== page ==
About this Research Topic
The cardiac conduction system (CCS) is the electrical wiring system of the heart and is made up of specialized myocytes within the sinus node, the atrioventricular node and the His-Purkinje system. The sinus node is the pacemaker of the heart and the origin of the action potential. Under physiological conditions this is then propagated through the atria, the atrioventricular node and finally to the ventricles via the His-Purkinje network. Correspondingly, dysfunction of the CCS, characterised by failure to generate or conduct the sinus node impulse, is an important cause of life threatening arrhythmias manifesting as (e.g.) bradyarrhythmias, heart block, bundle branch block and inappropriate sinus tachycardia. CCS disease is also known to worsen outcomes in atrial fibrillation, myocardial infarction and heart failure.
The ionic and molecular mechanisms underlying pacemaker automaticity has sparked the interest of physiologists for nearly a century. Landmark studies over the past three decades have led to current view that spontaneous cardiac pacemaking is the result of mutual entrainment of an ensemble of membrane ion channels with spontaneous Ca2+ release from the sarcoplasmic reticulum. This has continued to be a dynamic and rapidly evolving field where multiple approaches including state-of-the art imaging, genomic, transgenic and bioengineering modalities, coupled with classical in vivo and in vitro electrophysiological measurements have enabled us to gain further detailed insight into pacemaker mechanisms and their dysregulation in CCS disease. Furthermore, there is a growing tendency to translate mechanistic understanding of pacemaker function to improvement in the therapy or management of CCS.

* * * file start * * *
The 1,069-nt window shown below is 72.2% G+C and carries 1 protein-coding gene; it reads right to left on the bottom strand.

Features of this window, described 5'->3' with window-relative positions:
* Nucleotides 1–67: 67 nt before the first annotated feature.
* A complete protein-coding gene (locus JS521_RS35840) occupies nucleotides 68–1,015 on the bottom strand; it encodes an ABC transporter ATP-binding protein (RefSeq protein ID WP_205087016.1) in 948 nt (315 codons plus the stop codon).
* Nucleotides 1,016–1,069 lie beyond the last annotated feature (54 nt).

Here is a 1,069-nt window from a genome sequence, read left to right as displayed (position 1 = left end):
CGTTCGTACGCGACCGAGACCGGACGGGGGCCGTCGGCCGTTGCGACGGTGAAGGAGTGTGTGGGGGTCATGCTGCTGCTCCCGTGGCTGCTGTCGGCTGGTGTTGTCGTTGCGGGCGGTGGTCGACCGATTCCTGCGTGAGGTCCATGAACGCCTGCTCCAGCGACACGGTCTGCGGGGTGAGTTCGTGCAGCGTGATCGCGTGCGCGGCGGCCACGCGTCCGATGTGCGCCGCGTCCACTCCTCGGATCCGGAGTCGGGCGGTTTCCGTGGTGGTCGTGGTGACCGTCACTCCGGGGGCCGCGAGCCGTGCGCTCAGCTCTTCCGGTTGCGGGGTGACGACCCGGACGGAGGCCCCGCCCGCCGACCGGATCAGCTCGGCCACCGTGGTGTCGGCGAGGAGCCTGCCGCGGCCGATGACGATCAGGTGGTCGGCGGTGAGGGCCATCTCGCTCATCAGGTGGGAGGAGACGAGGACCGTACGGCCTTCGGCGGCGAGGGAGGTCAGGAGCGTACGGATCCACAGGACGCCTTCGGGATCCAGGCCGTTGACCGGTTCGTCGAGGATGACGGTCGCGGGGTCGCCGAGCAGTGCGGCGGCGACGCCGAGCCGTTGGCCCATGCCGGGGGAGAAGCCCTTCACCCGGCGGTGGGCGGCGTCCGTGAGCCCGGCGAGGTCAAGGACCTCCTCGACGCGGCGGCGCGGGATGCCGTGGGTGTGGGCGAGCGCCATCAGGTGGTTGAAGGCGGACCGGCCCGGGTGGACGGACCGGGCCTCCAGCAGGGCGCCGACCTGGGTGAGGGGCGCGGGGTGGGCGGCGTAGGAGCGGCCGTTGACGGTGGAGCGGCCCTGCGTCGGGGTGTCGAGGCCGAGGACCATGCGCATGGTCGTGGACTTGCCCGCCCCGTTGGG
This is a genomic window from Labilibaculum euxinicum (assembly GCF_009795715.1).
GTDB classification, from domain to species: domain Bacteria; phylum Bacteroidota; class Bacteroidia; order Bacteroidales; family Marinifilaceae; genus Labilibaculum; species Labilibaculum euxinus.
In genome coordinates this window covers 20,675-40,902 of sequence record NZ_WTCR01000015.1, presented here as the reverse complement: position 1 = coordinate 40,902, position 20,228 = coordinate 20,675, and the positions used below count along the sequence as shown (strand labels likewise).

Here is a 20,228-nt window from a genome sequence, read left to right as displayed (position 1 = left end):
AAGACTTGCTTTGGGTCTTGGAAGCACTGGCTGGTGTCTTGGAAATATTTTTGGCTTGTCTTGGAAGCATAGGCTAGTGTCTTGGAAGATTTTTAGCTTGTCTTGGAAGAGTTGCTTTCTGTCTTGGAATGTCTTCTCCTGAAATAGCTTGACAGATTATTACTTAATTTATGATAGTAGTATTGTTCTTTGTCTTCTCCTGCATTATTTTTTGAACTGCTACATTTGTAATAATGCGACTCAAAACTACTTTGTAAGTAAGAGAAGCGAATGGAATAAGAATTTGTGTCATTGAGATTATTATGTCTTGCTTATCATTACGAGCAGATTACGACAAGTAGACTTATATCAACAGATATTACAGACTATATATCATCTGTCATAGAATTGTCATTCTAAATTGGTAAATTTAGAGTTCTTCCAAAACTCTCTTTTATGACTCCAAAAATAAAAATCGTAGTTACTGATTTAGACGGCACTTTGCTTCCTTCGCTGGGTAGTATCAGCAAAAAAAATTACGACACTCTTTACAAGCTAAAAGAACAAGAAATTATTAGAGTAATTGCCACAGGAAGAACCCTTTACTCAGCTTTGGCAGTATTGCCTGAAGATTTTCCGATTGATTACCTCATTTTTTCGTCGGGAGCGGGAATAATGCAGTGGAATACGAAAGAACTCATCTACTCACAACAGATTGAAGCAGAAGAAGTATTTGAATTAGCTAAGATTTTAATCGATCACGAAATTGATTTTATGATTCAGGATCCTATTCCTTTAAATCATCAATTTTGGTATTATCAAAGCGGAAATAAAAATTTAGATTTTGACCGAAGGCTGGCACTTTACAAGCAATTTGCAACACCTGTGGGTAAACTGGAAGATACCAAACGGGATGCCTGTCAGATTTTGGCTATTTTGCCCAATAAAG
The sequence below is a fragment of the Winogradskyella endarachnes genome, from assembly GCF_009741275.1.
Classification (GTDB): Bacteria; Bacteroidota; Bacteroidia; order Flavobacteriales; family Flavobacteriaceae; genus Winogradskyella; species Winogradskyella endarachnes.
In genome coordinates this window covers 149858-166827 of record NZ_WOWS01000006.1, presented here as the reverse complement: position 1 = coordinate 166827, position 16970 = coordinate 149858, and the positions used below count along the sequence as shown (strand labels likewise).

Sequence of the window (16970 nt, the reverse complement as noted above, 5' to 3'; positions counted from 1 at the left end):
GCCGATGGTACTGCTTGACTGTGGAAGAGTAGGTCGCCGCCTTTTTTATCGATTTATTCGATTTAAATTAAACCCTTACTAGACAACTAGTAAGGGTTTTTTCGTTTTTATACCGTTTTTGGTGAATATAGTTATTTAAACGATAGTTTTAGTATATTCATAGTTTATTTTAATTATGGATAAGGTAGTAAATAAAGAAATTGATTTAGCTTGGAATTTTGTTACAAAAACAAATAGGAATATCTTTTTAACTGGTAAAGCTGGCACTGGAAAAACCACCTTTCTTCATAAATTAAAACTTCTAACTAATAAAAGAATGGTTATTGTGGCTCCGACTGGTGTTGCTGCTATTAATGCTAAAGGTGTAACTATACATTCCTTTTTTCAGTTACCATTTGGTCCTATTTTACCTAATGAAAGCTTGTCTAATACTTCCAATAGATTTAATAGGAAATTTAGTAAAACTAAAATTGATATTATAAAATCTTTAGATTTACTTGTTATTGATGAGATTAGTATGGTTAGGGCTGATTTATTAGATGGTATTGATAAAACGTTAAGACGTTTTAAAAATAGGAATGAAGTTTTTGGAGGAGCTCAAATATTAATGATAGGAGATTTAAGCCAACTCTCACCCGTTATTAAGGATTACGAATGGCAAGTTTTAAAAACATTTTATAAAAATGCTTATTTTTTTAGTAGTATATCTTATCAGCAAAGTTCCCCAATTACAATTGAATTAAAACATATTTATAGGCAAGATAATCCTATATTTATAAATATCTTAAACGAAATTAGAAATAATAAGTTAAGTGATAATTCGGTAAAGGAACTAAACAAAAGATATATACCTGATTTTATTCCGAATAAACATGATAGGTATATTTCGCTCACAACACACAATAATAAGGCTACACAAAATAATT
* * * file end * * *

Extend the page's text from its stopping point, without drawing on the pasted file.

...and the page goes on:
Currently, the only treatment for bradyarrhythmias arising from CCS disease is palliative- the implantation of an electronic pacemaker. Annually, >450,000 electronic pacemakers are implanted in Europe and North-America and this contributes to a significant burden on healthcare, due in part to associated peri-operative complications and impact on quality-of-life of affected individuals.
Given this clinical importance, the editors encourage authors to submit manuscripts or up-to-date reviews on novel physiological/mechanistic concepts relating to pacemaking within the CCS and/or arrhythmias arising from CCS dysfunction.
Guest editors Pietro Mesirca, Futoshi Toyoda and Alicia D'Souza, along with the editorial team of Frontiers in Physiology welcome submission of original (basic, clinical or computational) research and short review articles on the development, functional basis or modulation of pacemaker electrophysiology in health and disease.
Keywords: heart, pacemaker tissue, ion channels, atrial arrhythmia, channelopathies
Important Note: All contributions to this Research Topic must be within the scope of the section and journal to which they are submitted, as defined in their mission statements. Frontiers reserves the right to guide an out-of-scope manuscript to a more suitable section or journal at any stage of peer review.